Scottish independence: Welcome to the nation formerly known as the UK

Whether Scotland votes Yes or No, we will all be forced to look afresh at our national identity. Hamish McRae - part Scottish, part English, raised in Ireland - dares to imagine a divided future

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The Independent Online

Whatever happens this week, the United Kingdom will be utterly different. The political construct that we call the UK may lose its 300-year identity altogether. That we will soon learn. But even if the UK nominally survives, it will become a much looser association – you might say a less united kingdom – carrying on the process of separation that began just over 100 years ago in May 1914 when Westminster finally passed the Government of Ireland Act, giving Ireland home rule. The First World War intervened, implementation was suspended, and the slither into the troubled subsequent relationship between our two countries continued for the rest of the century. In 1930, King George V remarked to his Prime Minister, Ramsay MacDonald: “What fools we were not to have accepted Gladstone’s Home Rule Bill.”

What fools indeed. Nearly all the public debate about the future relationship between Scotland and the rest of the UK has been about economics: the use of the pound, the responsibility for collective national debts, the rights to North Sea oil and gas revenues, the headquarters of the Scottish banks and so on. It has not been about the need to match political structures to identity – what kind of political relationship between the different people who share these islands is most likely to make as many people as possible feel happy and fulfilled. The nitty gritty of currency, North Sea revenues and so on is all fixable. You negotiate and do the deal. But you can’t negotiate about identity, so the deal has to be different. It is one of the paradoxes of our time that the more integrated the world economy has become, the greater the desire for local political control.

But many of us in these islands have multiple identities. For myself, it is being British – part Scottish, part English – but brought up mostly in Ireland, just south of Dublin, where I learnt my economics at Trinity College. Anyone who has lived in Ireland will think differently about England, seeing it with a certain detachment, respecting and being grateful for the opportunities it gives to people who seek to make their lives here, but also being troubled by its arrogance. That sense of detachment applies to people in Scotland, too – my spouse, Frances Cairncross, was brought up near Glasgow. Now we live mostly in London, but for more than 30 years have had a house in south-west Scotland, where we spend as much time as we possibly can. Whether you are in Dublin or Dumfries, Westminster seems a long way away. The difference is that in Dublin, you are in a society that makes its own decisions, good or bad, and takes responsibility for them, whereas in Dumfries, other people seem to make the decisions for you.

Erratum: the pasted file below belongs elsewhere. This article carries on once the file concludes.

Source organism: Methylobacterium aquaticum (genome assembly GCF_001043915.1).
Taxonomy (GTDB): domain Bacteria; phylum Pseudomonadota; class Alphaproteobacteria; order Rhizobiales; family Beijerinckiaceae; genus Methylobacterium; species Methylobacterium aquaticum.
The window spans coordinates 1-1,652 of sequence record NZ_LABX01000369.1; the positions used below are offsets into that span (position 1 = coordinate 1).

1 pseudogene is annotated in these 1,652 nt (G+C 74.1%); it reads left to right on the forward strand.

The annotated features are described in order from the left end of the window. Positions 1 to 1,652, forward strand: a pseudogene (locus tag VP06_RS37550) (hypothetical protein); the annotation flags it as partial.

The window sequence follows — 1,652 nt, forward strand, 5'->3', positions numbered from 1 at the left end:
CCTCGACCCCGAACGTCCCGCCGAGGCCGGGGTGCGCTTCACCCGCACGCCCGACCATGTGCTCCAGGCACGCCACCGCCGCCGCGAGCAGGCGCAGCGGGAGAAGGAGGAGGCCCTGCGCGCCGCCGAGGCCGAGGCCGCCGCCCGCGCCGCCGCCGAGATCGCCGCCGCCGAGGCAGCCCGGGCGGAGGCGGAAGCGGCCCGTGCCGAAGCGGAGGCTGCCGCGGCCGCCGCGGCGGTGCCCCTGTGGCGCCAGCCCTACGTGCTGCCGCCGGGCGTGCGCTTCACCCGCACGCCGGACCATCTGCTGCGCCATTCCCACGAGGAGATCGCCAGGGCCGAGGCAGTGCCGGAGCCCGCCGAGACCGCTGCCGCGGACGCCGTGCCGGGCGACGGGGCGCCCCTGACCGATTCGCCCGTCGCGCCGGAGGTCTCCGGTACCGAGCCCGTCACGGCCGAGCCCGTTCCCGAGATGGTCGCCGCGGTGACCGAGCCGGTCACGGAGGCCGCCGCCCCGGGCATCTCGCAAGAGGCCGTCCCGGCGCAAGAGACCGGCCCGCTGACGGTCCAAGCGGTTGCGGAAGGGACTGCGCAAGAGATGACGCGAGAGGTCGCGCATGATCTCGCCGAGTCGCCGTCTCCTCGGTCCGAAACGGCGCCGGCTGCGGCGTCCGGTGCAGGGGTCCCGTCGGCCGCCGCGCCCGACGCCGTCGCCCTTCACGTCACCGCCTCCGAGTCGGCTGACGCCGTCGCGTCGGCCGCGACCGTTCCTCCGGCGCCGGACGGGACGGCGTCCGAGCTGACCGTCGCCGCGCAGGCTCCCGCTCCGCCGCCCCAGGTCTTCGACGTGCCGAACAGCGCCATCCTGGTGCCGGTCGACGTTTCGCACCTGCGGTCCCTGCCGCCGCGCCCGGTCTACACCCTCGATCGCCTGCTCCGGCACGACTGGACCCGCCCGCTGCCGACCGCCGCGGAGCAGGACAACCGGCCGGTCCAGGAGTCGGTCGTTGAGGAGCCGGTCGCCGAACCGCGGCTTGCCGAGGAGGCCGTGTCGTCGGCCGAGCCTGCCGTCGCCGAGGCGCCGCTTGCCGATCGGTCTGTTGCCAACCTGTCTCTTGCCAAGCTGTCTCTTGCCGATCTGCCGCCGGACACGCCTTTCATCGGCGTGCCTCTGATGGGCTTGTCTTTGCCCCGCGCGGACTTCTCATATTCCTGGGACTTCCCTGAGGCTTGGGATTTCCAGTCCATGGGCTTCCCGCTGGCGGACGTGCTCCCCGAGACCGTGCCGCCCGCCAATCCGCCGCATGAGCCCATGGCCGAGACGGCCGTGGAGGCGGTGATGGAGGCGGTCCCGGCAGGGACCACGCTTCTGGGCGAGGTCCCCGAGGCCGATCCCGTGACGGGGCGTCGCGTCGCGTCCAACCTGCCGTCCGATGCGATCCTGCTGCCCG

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New horizons: Hamish McRae, near his home in Galloway, south-west Scotland, which 'seems a long way away' from Westminster

Or, at least, that is what it sometimes feels like. But this sense that Westminster is a long way away applies to much of England, too. One of the changes that will take place in the coming years, irrespective of the outcome of the referendum, is not just that decisions will become more local, but that the outcome of these different decisions will mean that different parts of England and Wales will be competing against each other more vigorously. To people who see competition in negative terms that might seem worrying and divisive. But it may result in more effective policies all round. Competition between American states is one of the drivers of the vibrancy of the nation.

So how might new-UK develop? If the  vote is Yes, the game is over. The union of the parliaments of England and Scotland of 1707 will go the same way as the union of the parliaments of the UK and Ireland in 1800. One union lasted just over 100 years, the other just over 300. The question then in the negotiation will be how to avoid the acrimony that characterised the talks with Ireland. There is not going to be a war of independence, nor indeed a civil war as happened in Ireland afterwards. Nor is there going to be partition, even though some parts of Scotland are solidly unionist. The model for the break-up should be the granting of dominion status for Canada or Australia. However, that was also the official status of the Irish Free State between 1922 and 1937, until a new constitution was adopted, making the break complete. So one particular political settlement does not necessarily guarantee an amicable continuing relationship. England will become more English, Scotland more Scottish. The tone of much of the debate in the campaign has been discouraging and we cannot assume it would be a velvet divorce.